I couldn’t make up my mind which might have been better left unsaid Thursday, when I had my first post-surgery brain scan.
“Your MRI shows clearly that you still have a small brain tumor.” Or, “It’s inoperable.” Or, “There’s a 50 percent chance it will grow.” And I wasn’t crazy about, “We’ll try radiation to try and shrink the tumor if it grows,” either.
Some things are better left unsaid. Important information is not one of them.
Whether I wanted those things said or not, all of these bits of news, which my neurosurgeon communicated with compassion and a positive outlook, were necessary and needed to be said – and heard. I might wish I didn’t have to know, but life requires living – through the sad, difficult and scary days as much as through the joyful and fun ones.
I did discern, thankfully before saying it, that yelling, “Ow! That really hurt! Have you done this before?” when MRI technician Jared inserted my IV was probably better left unsaid.
“Did I cause you any pain or discomfort when I put in your IV?” he asked anxiously.
“Do you want me to lie?” I asked and grinned. Jared laughed. “I’ve been through much worse,” I confided. He exhaled in relief and said, “I’m glad.” And I was glad I hadn’t yelled.
Jared offered me a warm blanket (which I refused), held the headband I’d forgotten to remove and asked me not less than thrice during the hour-long brain scan if I was okay. He also told me repeatedly how great I was doing. Every time he inquired and every time he offered a positive word, it cheered me on to patiently endure the remainder of the scan, as statue-like still as possible, though I was slowly beginning to freeze, and shivering would soon ensue.
Some things are better left unsaid. “Thank you” is not one of them.
When the MRI was over and Jared walked me out, I said, “Hey, thanks so much. You were so thoughtful, and the way you checked up on me made this experience so much less scary. I really appreciate it!”
Eyes are more difficult to read than smiles, but the way Jared’s eyes crinkled and sparkled, I was pretty sure a smile had taken over under his mask, and that he was happy to hear he’d done such a good job.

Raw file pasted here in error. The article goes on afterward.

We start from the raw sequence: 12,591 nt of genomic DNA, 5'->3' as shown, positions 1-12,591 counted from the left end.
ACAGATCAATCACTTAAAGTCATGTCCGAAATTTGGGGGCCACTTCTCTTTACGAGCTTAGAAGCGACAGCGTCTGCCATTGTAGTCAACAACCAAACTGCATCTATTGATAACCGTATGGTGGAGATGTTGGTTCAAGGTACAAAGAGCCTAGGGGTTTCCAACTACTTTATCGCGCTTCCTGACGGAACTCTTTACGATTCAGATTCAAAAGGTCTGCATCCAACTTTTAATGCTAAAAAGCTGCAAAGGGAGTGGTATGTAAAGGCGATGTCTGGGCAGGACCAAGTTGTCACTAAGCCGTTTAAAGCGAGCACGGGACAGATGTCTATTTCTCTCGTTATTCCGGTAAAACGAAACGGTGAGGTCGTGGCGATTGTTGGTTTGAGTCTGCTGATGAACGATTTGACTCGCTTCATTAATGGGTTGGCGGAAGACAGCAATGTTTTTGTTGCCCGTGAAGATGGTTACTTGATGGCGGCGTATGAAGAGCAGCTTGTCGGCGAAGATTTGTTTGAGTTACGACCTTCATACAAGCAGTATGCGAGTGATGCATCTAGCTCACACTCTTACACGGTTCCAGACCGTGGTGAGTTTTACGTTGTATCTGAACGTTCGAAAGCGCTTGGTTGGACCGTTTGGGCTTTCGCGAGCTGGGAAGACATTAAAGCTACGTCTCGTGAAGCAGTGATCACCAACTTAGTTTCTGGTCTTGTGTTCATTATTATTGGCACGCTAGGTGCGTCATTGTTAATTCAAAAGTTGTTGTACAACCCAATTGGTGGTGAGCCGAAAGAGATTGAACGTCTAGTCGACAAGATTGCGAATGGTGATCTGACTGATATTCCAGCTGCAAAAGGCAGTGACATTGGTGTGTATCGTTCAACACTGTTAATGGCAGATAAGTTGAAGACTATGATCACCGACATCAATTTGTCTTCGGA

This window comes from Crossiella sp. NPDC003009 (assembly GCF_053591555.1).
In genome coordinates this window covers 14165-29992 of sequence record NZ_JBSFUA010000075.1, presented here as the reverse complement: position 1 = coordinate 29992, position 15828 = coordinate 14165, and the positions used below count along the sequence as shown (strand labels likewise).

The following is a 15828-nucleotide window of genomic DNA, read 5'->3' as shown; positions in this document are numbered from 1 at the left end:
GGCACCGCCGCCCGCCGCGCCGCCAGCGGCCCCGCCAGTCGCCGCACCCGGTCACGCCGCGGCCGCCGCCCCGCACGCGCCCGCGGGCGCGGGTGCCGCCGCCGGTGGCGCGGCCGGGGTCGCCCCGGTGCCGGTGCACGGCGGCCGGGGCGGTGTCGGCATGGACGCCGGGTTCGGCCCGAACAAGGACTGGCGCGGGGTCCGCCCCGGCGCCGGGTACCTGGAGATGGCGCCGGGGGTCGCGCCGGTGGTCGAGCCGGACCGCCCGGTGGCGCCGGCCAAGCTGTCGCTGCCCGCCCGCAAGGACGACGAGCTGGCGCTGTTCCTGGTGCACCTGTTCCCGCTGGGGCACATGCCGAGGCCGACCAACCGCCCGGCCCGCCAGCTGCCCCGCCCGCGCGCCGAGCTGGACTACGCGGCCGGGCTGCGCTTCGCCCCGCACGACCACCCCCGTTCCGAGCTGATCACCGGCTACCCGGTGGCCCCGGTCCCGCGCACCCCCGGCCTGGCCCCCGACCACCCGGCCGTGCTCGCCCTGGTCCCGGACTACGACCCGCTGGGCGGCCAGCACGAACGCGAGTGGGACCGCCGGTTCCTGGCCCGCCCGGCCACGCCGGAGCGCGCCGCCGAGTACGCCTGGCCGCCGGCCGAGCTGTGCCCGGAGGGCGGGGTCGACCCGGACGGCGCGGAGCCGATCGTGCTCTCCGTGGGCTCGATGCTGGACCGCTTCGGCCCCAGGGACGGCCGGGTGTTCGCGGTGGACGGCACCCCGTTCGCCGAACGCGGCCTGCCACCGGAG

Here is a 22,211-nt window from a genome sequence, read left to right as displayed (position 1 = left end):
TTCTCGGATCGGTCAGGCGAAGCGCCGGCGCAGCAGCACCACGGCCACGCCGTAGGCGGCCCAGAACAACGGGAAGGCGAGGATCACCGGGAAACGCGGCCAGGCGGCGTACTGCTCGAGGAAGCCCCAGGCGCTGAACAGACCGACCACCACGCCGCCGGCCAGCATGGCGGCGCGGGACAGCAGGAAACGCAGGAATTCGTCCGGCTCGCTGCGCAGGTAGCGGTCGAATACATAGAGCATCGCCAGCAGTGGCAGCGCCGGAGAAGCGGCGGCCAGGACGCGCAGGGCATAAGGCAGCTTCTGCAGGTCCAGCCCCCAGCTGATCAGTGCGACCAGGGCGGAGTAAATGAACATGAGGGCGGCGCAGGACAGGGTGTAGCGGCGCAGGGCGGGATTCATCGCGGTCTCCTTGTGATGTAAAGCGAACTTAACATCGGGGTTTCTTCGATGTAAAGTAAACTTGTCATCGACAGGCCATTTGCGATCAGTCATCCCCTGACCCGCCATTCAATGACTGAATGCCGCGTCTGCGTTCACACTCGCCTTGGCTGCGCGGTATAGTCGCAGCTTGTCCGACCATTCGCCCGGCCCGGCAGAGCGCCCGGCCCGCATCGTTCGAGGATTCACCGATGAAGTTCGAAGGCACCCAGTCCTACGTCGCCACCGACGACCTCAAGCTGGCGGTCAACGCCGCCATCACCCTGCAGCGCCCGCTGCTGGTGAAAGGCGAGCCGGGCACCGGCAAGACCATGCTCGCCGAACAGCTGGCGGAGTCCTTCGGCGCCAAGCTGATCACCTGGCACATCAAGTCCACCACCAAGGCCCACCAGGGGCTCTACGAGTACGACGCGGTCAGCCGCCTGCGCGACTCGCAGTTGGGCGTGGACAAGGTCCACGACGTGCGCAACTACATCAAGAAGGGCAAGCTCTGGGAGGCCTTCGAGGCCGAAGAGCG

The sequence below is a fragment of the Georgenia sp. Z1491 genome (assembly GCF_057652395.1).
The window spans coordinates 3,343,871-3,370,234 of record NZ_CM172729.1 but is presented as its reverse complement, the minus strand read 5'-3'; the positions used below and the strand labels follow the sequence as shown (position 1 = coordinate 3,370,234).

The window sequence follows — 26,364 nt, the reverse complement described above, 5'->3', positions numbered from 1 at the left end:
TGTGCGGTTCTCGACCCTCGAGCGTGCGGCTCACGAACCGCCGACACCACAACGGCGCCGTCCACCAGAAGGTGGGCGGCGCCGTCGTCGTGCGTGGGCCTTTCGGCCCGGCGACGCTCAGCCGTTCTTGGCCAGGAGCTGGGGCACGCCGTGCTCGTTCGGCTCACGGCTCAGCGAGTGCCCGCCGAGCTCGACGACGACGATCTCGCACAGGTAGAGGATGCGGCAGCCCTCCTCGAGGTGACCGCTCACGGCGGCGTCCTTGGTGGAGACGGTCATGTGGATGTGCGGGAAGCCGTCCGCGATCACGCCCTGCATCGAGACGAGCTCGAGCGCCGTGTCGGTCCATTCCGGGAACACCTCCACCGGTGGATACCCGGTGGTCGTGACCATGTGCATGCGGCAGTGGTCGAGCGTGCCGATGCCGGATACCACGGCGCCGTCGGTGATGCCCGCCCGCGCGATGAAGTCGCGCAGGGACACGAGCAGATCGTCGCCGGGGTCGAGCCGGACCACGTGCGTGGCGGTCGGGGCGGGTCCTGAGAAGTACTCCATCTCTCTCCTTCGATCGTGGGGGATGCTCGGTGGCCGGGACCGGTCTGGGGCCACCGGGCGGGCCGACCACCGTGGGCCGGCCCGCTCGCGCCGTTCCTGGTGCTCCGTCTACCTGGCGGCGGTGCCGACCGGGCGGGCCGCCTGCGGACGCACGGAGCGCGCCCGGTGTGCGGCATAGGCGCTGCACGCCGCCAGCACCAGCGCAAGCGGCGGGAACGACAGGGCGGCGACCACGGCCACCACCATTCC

Some things are better left unsaid. Words of hope and encouragement are not among them.
After my appointment with my neurosurgeon, I looked out across the vast and mostly empty waiting room. I paused to watch a woman who was sitting alone and trying to keep herself busy while she waited. She picked up a newspaper. Set it down and picked up a knitting project. Pushed it aside with a sigh. I took a deep breath and approached her. I introduced myself and explained why I was talking to her.
“I know what it’s like to feel anxious while sitting here waiting. I wanted to wish you good luck, and I hope you’ll hear good news today. You’re not alone. I’ve been given some pretty new face masks, and I’d be thrilled if you’d accept one!” I said.
The woman reached toward my box of sparkly masks. Her face lost some of its weariness as curiosity cautiously wandered over her features. She asked questions about the women-owned business that had given me the masks. As we talked, she relaxed into her chair. Tenseness melted out of her. She laughed as she chose a mask, and I learned her name was Linda as it was called for her to go into her appointment. I again wished her good things, and she expressed gratitude as we went separate paths.
Some things are better left unsaid. But these words should not be among them: Thank you. I care. I’m thinking of you. You can do it. You’re amazing. You make such a big difference.
These thoughts need expressed and are never better abandoned to silence: Please don’t leave them unsaid.
Dawn Kessinger lives in Lima.